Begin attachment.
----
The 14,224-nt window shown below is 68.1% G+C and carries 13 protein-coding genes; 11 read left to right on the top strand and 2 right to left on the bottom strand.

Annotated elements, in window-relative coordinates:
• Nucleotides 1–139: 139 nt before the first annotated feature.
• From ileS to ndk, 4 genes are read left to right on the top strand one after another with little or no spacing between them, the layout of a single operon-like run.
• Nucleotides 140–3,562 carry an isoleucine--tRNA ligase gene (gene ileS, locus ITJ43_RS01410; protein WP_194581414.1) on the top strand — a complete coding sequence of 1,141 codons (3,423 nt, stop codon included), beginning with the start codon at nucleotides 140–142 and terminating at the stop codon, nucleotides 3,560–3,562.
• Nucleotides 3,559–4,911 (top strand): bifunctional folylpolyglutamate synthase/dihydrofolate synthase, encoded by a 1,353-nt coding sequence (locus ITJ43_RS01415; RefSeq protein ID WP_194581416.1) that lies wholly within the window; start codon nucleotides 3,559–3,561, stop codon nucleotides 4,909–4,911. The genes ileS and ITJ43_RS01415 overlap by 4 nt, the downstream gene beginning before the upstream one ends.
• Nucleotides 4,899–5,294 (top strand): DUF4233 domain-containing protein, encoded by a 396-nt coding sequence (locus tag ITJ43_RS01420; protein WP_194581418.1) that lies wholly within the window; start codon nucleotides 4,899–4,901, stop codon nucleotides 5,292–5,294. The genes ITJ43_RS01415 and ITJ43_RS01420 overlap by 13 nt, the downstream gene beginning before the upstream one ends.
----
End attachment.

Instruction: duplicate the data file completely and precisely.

The 14,224-nt window shown below is 68.1% G+C and carries 13 protein-coding genes; 11 read left to right on the top strand and 2 right to left on the bottom strand.

Annotated elements, in window-relative coordinates:
• Nucleotides 1–139: 139 nt before the first annotated feature.
• From ileS to ndk, 4 genes are read left to right on the top strand one after another with little or no spacing between them, the layout of a single operon-like run.
• Nucleotides 140–3,562 carry an isoleucine--tRNA ligase gene (gene ileS, locus ITJ43_RS01410; protein WP_194581414.1) on the top strand — a complete coding sequence of 1,141 codons (3,423 nt, stop codon included), beginning with the start codon at nucleotides 140–142 and terminating at the stop codon, nucleotides 3,560–3,562.
• Nucleotides 3,559–4,911 (top strand): bifunctional folylpolyglutamate synthase/dihydrofolate synthase, encoded by a 1,353-nt coding sequence (locus ITJ43_RS01415; RefSeq protein ID WP_194581416.1) that lies wholly within the window; start codon nucleotides 3,559–3,561, stop codon nucleotides 4,909–4,911. The genes ileS and ITJ43_RS01415 overlap by 4 nt, the downstream gene beginning before the upstream one ends.
• Nucleotides 4,899–5,294 (top strand): DUF4233 domain-containing protein, encoded by a 396-nt coding sequence (locus tag ITJ43_RS01420; protein WP_194581418.1) that lies wholly within the window; start codon nucleotides 4,899–4,901, stop codon nucleotides 5,292–5,294. The genes ITJ43_RS01415 and ITJ43_RS01420 overlap by 13 nt, the downstream gene beginning before the upstream one ends.